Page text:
We read with great interest the Article by Teny Grace Skaria and colleagues
about the strategy of withdrawing methotrexate after the ChAdOx1 nCov-19 (Oxford–AstraZeneca) vaccine in patients with rheumatoid arthritis and psoriatic arthritis. Their study confirmed the benefit of 2-week methotrexate interruption after vaccination in a population of patients predominantly younger than 60 years (MIVAC I and MIVAC II), and further demonstrated the benefit of methotrexate interruption only after the second vaccine dose (MIVAC II)—a strategy that might lead to a lower incidence of flares.
Levels of antibodies against the spike receptor binding domain (anti-RBD) were comparable at the end of MIVAC I and MIVAC II, suggesting that withdrawing methotrexate after the second vaccine might be equivalent to withdrawing it after both vaccine doses. However, structural differences between the studies might preclude a definitive conclusion about the equivalence of the strategies regarding immunogenicity. MIVAC I excluded patients who were positive for anti-RBD or anti-nucleocapsid antibodies before the first vaccine dose; whereas MIVAC II only excluded patients with anti-nucleocapsid antibodies detectable after the first dose. This distinct baseline criterion most likely resulted in a greater number of patients with previous SARS-CoV-2 infection (ie, anti-RBD antibody positive or formerly anti-nucleocapsid antibody-positive patients who became negative before enrolment) in MIVAC II. Patients with previous SARS-CoV-2 infection are known to respond better to vaccines compared with patients who are naive to SARS-CoV-2.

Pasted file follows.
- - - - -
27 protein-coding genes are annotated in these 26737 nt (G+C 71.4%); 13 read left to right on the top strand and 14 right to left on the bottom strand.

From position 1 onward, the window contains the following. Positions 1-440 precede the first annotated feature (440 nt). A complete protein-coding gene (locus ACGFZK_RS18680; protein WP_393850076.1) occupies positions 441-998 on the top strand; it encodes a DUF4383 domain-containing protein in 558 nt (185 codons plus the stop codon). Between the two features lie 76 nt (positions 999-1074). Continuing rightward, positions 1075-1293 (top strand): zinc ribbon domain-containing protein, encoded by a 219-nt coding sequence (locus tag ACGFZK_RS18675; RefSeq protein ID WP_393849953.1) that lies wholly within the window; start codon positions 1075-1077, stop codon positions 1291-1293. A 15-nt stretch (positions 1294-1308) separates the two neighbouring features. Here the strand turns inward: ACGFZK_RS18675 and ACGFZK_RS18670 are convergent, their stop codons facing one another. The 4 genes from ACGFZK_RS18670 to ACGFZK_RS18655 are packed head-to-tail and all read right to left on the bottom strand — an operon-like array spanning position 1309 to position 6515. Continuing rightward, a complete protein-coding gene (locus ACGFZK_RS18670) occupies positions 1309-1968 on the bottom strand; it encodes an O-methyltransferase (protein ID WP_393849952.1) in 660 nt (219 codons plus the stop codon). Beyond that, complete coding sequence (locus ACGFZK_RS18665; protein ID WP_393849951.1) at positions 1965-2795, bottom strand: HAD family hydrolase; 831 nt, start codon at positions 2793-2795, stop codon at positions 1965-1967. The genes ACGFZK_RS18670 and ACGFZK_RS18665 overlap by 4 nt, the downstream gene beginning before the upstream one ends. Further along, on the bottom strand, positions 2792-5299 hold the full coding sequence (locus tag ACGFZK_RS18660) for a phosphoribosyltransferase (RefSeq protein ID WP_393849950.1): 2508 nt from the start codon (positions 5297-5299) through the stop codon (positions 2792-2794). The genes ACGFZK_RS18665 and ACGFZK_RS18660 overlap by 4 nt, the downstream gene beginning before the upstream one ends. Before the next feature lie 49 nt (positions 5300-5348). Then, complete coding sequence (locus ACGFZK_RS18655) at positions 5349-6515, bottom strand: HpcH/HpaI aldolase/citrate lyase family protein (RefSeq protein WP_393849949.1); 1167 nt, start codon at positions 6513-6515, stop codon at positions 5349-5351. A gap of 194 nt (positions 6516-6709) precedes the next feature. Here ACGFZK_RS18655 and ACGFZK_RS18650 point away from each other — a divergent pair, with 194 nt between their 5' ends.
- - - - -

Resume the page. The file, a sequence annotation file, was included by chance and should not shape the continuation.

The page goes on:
In addition, studies have shown that post-infection longevity for anti-nucleocapsid antibodies was lower than anti-RBD antibodies and waned rapidly in immunosuppressed patients.
Therefore, MIVAC II might have included some patients with previous SARS-CoV-2 infection at baseline who were prone to a more robust vaccine response. Supporting this notion, a comparison (using χ2 test) of overall MIVAC I and II patients’ seroconversion rates after the first dose, as depicted in table 2,
showed that pooled MIVAC I patients had lower seroconversion rates (n=104 [66%]) than did pooled MIVAC II patients (n=126 [80%]; p=0·0039), regardless of the methotrexate holding strategy. Even among patients in methotrexate-hold groups, those who withdrew methotrexate after the first dose had lower seroconversion rates (MIVAC I n=50 [63%]) than patients who did not (MIVAC II n=63 [83%]; p=0·0044). In summary, MIVAC I and II populations are probably different regarding previous exposure to SARS-CoV-2, which might account for the comparable immunogenicity observed with different methotrexate discontinuation schemes. Stopping methotrexate solely after the second vaccine dose instead of after both doses in the primary vaccine schedule might be safer, but further studies are necessary to compare the immune benefit of these strategies. Source